Eight hundred years ago, in 1219, Francis of Assisi made the journey to Egypt and had an historic encounter with the leader of the Muslim forces arrayed against the crusaders, Sultan Malik al-Kamil. This had an impact on the rest of his life and his legacy. Read about the meeting here
Understanding Islam courses: autumn 2019
11-13 September: 0930-1600: The three-day course is available in SW London
8-17 November: Various Basics and Follow-up days will be held in Sheffield and surrounding towns
18 November: 0930-1600: One-day ‘Basics’ course held at Kingston Guildhall, SW London
20 November: 1000-1600: Annual SW London Follow-up Day: “Muslim views of Christianity”, Richmond Library Annex, Quadrant Road, Richmond, TW9 1DH
Please note the change of location for 20th November
For more details and to register for any courses, please contact Chris Hewer at [email protected]
Offers to host courses in other locations always most welcome.
The video material for four of the practices of Islam was originally of poor quality. These have now been replaced for the units on prayer, fasting, circulating money to those in need and pilgrimage. Please draw these new audio-visual aids to the attention of all teachers and anyone else who might find them useful.
Teaching the Faith of Another: Reflections arising from Britain is an article drawn from a paper presented at a conference in March 2016 in Lahore, Pakistan, on “Contemporary Issues in Religious Education”.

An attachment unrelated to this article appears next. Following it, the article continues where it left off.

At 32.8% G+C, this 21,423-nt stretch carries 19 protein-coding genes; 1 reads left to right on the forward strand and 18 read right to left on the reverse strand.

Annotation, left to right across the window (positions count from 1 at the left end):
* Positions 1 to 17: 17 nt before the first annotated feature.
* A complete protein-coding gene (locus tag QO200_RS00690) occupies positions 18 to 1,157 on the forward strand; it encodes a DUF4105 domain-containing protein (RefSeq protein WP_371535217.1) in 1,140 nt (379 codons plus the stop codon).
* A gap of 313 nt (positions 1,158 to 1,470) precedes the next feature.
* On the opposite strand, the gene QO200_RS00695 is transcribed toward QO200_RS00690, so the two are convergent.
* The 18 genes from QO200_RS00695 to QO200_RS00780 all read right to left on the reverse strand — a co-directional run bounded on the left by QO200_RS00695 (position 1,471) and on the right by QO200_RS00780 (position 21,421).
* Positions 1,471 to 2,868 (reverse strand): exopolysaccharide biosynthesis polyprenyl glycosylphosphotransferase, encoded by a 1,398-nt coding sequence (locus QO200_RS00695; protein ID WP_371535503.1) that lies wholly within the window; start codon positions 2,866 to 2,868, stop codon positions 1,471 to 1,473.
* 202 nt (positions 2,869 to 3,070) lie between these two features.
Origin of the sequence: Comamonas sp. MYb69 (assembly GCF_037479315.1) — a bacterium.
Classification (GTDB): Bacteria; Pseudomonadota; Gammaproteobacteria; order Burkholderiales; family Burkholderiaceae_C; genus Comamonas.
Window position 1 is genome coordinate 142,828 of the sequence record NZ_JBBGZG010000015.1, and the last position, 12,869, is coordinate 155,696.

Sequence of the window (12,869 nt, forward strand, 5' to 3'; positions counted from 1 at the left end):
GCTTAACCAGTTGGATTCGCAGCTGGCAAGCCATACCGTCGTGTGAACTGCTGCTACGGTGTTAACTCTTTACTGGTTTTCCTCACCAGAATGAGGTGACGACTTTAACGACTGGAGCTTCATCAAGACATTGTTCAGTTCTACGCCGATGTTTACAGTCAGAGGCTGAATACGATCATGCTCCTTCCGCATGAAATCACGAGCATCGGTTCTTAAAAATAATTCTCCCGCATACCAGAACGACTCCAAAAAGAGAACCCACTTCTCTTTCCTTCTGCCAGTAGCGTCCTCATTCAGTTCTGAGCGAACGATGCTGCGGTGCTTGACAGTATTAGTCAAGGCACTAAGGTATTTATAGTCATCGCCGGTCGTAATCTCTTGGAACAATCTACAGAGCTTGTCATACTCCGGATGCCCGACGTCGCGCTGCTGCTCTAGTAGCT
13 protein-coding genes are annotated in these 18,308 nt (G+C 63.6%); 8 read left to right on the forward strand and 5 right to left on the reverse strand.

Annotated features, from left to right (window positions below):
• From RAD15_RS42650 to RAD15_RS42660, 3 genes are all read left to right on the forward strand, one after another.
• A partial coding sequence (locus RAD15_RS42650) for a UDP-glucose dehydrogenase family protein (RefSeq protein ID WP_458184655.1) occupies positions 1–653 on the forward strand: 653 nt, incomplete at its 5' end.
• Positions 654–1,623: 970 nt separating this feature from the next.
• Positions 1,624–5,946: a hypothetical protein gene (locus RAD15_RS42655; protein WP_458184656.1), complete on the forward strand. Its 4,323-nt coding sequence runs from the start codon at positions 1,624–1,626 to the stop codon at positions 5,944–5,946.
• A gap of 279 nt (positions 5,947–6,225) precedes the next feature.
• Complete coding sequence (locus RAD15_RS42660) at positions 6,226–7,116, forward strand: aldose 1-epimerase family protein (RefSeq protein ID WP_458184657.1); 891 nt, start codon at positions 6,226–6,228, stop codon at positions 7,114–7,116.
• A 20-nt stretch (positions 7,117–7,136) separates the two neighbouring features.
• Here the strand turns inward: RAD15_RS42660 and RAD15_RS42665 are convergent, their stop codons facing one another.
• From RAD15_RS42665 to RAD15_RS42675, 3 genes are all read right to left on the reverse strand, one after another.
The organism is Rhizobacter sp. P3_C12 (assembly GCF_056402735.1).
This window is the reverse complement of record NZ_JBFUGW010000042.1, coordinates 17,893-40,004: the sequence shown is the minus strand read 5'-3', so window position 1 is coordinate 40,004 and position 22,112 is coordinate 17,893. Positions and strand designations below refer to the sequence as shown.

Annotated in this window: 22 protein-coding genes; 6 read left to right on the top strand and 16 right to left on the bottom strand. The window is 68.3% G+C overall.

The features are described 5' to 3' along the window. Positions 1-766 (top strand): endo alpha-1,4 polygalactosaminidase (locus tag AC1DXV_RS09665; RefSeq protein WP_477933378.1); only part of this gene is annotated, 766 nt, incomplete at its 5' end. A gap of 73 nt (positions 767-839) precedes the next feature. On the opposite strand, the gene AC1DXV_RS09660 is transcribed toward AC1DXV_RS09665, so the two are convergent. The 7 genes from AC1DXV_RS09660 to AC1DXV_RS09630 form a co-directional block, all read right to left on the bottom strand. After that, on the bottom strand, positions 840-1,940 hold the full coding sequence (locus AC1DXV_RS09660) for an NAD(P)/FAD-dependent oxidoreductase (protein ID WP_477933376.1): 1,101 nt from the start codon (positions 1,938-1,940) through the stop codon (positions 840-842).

Many Christian people have told me that they know in their hearts that people of other faiths and those who profess no faith live godly lives and that their relationship with the one and only God is manifest in their lives. There is almost a sense of guilt: “But how can I believe that as a Christian? How can I make sense of what I know to be true whilst being faithful to my Christian belief?” One way to work with this question is contained in ‘Exploring a Christian incarnational approach to the human condition in the context of a theology of followers of other faiths and none’.
As two faith communities before the one and only God, this should affect the way in which our faith education is done. How do we seek to hear God speaking to us through the faith and practice of the other? How does such study of the other faith provoke a reflection on my own? By thus ‘Approaching Christian-Muslim Education’, it should become both a theological and spiritual deepening of my own faith as well as an exploration of the other.
Both Christianity and Islam operate within certain conceptual models or paradigms. All too often, when someone from one faith seeks to understand the other, they try to make that faith fit their own paradigm instead of entering into the paradigm of the other, which is the only way for there to be real understanding. This emphasises ‘The importance of a paradigm shift in understanding Christianity and Islam’.